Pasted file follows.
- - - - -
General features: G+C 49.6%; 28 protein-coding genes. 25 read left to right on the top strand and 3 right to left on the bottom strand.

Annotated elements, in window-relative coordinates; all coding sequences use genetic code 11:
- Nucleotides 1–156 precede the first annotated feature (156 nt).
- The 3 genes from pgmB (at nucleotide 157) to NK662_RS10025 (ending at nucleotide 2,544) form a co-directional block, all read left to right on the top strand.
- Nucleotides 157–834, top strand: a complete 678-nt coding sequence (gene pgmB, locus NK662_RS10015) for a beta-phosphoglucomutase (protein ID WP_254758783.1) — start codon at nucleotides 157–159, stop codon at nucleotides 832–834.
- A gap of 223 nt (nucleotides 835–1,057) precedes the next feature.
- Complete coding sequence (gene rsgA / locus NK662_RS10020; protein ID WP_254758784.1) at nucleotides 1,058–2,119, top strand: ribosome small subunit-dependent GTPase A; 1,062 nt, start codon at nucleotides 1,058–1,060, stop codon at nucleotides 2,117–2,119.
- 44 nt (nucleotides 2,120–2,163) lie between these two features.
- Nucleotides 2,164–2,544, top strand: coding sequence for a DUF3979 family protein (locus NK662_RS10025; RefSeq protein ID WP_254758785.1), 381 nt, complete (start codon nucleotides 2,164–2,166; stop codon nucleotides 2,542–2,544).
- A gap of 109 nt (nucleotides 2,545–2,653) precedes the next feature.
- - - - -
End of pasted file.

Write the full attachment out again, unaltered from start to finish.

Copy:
General features: G+C 49.6%; 28 protein-coding genes. 25 read left to right on the top strand and 3 right to left on the bottom strand.

Annotated elements, in window-relative coordinates; all coding sequences use genetic code 11:
- Nucleotides 1–156 precede the first annotated feature (156 nt).
- The 3 genes from pgmB (at nucleotide 157) to NK662_RS10025 (ending at nucleotide 2,544) form a co-directional block, all read left to right on the top strand.
- Nucleotides 157–834, top strand: a complete 678-nt coding sequence (gene pgmB, locus NK662_RS10015) for a beta-phosphoglucomutase (protein ID WP_254758783.1) — start codon at nucleotides 157–159, stop codon at nucleotides 832–834.
- A gap of 223 nt (nucleotides 835–1,057) precedes the next feature.
- Complete coding sequence (gene rsgA / locus NK662_RS10020; protein ID WP_254758784.1) at nucleotides 1,058–2,119, top strand: ribosome small subunit-dependent GTPase A; 1,062 nt, start codon at nucleotides 1,058–1,060, stop codon at nucleotides 2,117–2,119.
- 44 nt (nucleotides 2,120–2,163) lie between these two features.
- Nucleotides 2,164–2,544, top strand: coding sequence for a DUF3979 family protein (locus NK662_RS10025; RefSeq protein ID WP_254758785.1), 381 nt, complete (start codon nucleotides 2,164–2,166; stop codon nucleotides 2,542–2,544).
- A gap of 109 nt (nucleotides 2,545–2,653) precedes the next feature.